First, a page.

Share your decision
If you haven’t already done so, now is the time to share your decisions with all of those nice people who wrote recommendation letters for you – your teachers and your counselor. They care about you and they put a lot of time and effort into advocating for you. Talk to them in person and send them an actual “thank you” note. They will appreciate it.
Senioritis is real. Do your best to fight it. There is a lot to gain from ending the year with good grades, as you’ll be well prepared for final exams and AP tests, too. Remember that colleges have the right to pull their admission letter, and they do this when warranted. Use your best judgment at all times!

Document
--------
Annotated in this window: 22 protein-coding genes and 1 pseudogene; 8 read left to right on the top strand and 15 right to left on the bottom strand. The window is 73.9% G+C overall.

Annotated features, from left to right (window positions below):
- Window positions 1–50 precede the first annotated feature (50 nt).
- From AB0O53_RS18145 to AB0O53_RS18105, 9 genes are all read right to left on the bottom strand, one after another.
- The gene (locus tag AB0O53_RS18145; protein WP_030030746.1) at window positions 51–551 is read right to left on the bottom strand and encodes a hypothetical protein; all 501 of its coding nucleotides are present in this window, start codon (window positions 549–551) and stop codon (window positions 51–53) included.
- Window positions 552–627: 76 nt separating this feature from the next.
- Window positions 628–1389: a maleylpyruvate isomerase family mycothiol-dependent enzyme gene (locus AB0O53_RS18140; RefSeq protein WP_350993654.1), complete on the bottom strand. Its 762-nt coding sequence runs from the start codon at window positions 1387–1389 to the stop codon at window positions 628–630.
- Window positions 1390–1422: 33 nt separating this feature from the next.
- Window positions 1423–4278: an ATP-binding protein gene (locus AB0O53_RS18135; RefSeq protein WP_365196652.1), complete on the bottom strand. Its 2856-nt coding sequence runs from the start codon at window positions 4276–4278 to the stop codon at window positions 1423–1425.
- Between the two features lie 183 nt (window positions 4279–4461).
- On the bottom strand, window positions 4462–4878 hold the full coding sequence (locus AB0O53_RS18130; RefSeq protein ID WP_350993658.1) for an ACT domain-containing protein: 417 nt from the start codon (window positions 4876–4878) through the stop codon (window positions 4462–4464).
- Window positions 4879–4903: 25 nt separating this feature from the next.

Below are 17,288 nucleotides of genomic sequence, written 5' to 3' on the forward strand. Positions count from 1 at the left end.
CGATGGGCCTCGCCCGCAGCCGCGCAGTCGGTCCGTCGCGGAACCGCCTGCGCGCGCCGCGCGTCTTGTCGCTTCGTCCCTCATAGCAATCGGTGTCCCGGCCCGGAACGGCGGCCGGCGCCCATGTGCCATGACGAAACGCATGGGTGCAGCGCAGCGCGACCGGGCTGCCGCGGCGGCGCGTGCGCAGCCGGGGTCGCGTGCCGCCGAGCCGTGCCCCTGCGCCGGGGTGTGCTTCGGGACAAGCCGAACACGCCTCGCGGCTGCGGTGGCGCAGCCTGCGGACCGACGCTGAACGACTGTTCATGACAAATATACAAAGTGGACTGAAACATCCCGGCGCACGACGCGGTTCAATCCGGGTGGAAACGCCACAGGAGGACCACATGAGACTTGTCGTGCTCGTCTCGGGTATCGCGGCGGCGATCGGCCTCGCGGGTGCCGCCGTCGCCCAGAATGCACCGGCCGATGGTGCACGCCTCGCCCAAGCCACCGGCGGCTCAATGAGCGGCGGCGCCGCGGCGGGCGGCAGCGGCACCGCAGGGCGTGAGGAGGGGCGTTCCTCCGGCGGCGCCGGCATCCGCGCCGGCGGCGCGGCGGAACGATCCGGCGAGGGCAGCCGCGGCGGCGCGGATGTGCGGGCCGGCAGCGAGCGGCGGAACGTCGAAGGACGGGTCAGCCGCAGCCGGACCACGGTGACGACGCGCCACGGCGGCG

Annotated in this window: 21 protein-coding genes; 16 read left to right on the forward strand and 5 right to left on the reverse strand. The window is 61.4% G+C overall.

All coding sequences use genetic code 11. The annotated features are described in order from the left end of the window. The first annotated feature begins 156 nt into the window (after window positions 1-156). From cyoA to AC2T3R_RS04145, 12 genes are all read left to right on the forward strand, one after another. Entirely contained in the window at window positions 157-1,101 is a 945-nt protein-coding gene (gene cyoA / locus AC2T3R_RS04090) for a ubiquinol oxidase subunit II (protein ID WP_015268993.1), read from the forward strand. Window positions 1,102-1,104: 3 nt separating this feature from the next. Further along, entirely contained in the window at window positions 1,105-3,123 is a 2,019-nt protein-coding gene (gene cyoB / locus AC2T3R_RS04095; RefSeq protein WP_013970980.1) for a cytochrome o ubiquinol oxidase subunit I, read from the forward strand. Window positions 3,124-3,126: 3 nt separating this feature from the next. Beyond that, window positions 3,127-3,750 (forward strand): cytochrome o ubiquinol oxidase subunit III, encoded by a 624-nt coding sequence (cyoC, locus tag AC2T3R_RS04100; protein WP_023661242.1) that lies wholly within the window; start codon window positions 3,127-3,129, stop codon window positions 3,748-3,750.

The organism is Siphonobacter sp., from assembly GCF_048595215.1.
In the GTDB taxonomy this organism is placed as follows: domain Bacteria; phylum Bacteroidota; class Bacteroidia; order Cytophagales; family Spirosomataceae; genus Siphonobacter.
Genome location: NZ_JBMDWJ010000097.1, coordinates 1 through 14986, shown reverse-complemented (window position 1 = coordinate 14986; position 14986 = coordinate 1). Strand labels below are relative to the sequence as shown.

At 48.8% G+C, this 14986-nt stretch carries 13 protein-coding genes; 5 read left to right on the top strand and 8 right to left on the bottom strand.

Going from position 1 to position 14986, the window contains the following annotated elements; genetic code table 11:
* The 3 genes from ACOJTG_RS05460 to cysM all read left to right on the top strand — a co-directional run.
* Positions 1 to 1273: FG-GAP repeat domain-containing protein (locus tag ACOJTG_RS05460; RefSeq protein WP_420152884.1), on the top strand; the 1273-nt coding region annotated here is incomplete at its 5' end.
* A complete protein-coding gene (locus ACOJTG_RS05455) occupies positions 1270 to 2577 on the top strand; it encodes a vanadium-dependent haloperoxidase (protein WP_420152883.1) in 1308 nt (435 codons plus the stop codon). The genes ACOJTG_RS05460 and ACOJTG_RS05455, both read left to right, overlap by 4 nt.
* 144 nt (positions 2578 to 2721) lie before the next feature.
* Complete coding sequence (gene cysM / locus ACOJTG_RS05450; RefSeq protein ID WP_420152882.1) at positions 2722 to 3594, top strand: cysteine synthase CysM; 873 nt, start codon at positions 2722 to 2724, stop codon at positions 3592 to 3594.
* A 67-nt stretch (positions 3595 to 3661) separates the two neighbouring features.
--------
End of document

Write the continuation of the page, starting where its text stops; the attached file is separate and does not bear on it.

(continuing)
Be optimistic, not disappointed
If you have received rejection letters, even though they are tough, don’t take them personally. Admissions offices have to make difficult decisions, knowing all the time that very accomplished, worthy, likable students will not get in. Focus on your next steps and don’t look back. Enjoy exploring the colleges that accepted you. They are lucky to have you!